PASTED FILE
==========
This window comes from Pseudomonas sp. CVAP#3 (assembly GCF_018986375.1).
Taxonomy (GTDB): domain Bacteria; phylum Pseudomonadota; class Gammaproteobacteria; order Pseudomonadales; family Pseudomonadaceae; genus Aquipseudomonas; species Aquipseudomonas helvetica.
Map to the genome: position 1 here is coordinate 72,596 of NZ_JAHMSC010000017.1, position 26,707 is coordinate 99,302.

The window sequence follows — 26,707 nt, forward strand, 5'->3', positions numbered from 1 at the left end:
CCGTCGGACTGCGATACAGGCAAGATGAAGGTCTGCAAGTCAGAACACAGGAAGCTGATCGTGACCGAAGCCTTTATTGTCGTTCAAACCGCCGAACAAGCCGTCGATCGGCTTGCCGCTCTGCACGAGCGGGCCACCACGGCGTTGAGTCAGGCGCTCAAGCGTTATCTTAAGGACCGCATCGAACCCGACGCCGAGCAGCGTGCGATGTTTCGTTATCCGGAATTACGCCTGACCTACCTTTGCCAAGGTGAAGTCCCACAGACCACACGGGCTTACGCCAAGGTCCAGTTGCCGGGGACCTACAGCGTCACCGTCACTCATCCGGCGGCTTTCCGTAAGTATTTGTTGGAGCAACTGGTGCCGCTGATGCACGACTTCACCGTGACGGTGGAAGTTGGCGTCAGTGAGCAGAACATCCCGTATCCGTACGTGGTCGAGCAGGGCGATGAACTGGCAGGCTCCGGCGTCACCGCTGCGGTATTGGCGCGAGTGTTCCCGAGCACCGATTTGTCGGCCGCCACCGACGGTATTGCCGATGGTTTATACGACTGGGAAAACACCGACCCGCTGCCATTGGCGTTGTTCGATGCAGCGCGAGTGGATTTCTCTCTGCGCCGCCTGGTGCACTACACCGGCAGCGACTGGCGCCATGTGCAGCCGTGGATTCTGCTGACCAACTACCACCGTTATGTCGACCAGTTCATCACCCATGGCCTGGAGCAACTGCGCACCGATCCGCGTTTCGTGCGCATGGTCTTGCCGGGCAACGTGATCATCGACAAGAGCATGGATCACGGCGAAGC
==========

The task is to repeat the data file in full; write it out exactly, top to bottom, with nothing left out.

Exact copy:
This window comes from Pseudomonas sp. CVAP#3 (assembly GCF_018986375.1).
Taxonomy (GTDB): domain Bacteria; phylum Pseudomonadota; class Gammaproteobacteria; order Pseudomonadales; family Pseudomonadaceae; genus Aquipseudomonas; species Aquipseudomonas helvetica.
Map to the genome: position 1 here is coordinate 72,596 of NZ_JAHMSC010000017.1, position 26,707 is coordinate 99,302.

The window sequence follows — 26,707 nt, forward strand, 5'->3', positions numbered from 1 at the left end:
CCGTCGGACTGCGATACAGGCAAGATGAAGGTCTGCAAGTCAGAACACAGGAAGCTGATCGTGACCGAAGCCTTTATTGTCGTTCAAACCGCCGAACAAGCCGTCGATCGGCTTGCCGCTCTGCACGAGCGGGCCACCACGGCGTTGAGTCAGGCGCTCAAGCGTTATCTTAAGGACCGCATCGAACCCGACGCCGAGCAGCGTGCGATGTTTCGTTATCCGGAATTACGCCTGACCTACCTTTGCCAAGGTGAAGTCCCACAGACCACACGGGCTTACGCCAAGGTCCAGTTGCCGGGGACCTACAGCGTCACCGTCACTCATCCGGCGGCTTTCCGTAAGTATTTGTTGGAGCAACTGGTGCCGCTGATGCACGACTTCACCGTGACGGTGGAAGTTGGCGTCAGTGAGCAGAACATCCCGTATCCGTACGTGGTCGAGCAGGGCGATGAACTGGCAGGCTCCGGCGTCACCGCTGCGGTATTGGCGCGAGTGTTCCCGAGCACCGATTTGTCGGCCGCCACCGACGGTATTGCCGATGGTTTATACGACTGGGAAAACACCGACCCGCTGCCATTGGCGTTGTTCGATGCAGCGCGAGTGGATTTCTCTCTGCGCCGCCTGGTGCACTACACCGGCAGCGACTGGCGCCATGTGCAGCCGTGGATTCTGCTGACCAACTACCACCGTTATGTCGACCAGTTCATCACCCATGGCCTGGAGCAACTGCGCACCGATCCGCGTTTCGTGCGCATGGTCTTGCCGGGCAACGTGATCATCGACAAGAGCATGGATCACGGCGAAGC